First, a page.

Sunday, October 30, 2005

Flashback: More on PHP Security

I dug this out for additional evidence of how PHP gives programmers too much rope to hang themselves, not unlike C.


-----Original Message-----
From: David Wheeler [mailto:[email protected]]
Sent: Wednesday, August 08, 2001 2:06 PM
To: me
Subject: PHP

Ben Ford said:

>>Don't call it a weakness of the language, call it by its true name:
>> Lazy Programming.

If this was a common problem in other languages, I might agree with you.
But it's not. Essentially all other computer languages do _NOT_ let
attackers set the state of arbitrary program variables to arbitrary
values, and then require programmers to constantly reset
values if they'd like to prevent attackers from controlling them.

I'm not saying that PHP is some horrible, unfixable language.
I've posted to PHP-DEV a relatively simple set of changes that would
make it possible to eliminate the problem, and others have proposed
other approaches. And those who can control their PHP configuration can
obviously do so and eliminate the problem right now for their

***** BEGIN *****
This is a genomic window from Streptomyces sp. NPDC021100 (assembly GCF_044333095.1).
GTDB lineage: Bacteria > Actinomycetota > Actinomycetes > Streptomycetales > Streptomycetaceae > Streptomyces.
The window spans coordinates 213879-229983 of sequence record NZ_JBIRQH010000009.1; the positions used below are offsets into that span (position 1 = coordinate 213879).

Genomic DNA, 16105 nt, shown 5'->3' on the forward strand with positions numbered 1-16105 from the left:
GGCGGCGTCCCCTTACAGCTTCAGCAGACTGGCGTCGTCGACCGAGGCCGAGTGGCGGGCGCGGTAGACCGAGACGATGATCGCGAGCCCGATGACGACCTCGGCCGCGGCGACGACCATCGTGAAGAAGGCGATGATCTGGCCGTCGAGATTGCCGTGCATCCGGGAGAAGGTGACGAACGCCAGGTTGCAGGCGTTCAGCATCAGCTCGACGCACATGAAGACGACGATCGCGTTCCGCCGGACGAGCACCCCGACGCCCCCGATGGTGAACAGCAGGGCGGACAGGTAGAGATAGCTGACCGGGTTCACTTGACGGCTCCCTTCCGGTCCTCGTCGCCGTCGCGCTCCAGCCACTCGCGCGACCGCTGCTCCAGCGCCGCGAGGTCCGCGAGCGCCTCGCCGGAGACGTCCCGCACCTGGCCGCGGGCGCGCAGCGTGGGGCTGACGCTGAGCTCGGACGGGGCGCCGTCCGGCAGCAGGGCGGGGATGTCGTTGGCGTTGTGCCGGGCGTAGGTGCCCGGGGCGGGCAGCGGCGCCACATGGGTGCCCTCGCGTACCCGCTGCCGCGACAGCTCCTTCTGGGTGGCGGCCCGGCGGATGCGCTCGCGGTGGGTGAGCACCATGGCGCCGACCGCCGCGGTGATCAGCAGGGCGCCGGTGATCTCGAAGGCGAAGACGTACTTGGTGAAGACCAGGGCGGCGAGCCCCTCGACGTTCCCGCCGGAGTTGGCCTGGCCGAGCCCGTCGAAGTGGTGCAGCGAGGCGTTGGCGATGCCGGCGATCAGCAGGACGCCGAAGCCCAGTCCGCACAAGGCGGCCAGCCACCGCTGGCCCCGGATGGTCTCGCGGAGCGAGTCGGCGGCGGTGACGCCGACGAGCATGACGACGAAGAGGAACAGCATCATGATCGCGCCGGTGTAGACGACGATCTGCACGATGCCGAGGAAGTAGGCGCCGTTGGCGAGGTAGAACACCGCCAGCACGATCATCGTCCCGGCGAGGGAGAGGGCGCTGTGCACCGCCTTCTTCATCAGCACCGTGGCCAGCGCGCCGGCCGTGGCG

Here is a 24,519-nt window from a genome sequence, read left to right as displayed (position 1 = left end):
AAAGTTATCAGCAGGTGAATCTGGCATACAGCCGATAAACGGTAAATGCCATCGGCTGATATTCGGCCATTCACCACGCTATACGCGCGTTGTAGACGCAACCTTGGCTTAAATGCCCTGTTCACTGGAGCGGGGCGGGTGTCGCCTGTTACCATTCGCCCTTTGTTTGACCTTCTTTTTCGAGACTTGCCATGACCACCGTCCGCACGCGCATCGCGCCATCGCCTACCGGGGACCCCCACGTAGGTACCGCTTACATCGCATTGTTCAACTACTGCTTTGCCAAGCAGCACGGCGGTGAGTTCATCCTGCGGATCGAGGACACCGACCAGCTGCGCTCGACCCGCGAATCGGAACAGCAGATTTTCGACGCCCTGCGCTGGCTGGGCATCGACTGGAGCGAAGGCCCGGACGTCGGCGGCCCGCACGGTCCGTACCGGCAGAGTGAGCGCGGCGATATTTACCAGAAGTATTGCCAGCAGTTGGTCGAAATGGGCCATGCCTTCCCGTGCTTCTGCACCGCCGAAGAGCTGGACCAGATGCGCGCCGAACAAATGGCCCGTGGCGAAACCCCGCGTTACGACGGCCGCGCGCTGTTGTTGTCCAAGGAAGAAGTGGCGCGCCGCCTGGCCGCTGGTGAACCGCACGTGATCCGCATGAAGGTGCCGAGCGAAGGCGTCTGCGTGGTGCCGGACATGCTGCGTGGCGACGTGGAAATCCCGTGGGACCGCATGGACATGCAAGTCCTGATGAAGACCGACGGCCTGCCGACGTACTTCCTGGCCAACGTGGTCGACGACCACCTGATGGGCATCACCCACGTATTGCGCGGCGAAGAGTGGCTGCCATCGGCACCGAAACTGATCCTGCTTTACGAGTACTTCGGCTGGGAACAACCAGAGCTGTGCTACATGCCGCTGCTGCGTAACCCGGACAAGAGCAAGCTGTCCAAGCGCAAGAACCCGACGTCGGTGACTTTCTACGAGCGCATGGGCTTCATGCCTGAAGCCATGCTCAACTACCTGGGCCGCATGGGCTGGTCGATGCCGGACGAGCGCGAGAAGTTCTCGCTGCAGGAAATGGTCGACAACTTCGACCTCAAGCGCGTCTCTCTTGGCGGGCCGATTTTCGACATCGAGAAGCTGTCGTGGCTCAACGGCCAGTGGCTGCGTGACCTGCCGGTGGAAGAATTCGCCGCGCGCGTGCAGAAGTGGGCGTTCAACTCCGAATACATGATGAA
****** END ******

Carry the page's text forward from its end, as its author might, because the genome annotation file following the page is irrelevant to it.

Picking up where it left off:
Yes, you can write secure applications in PHP. But it requires
herculean effort. It's "obvious" when the application is small
that some variable needs to be unset, that's true, assuming you know to
But once you call functions, you have to have global knowledge of all
global values that the function uses, including the complete transitive
closure of all functions it calls directly & indirectly -- and that
INCLUDES the implementation of the library functions you call. And you have to
redo the analysis when you use a new version of PHP. You could argue
that all PHP developers do this... but I wouldn't believe you.

It's certainly true that all languages have "gotchas".
This one is larger than most (in my opinion), though. And we should be
striving in our computer languages to make it easy, not hard, to write
secure programs.

If some application can be used securely in theory, but its user
interface is so hard to use that it cannot PRACTICALLY be used securely,
then it's still insecure. I argue that the same is true for programming languages.

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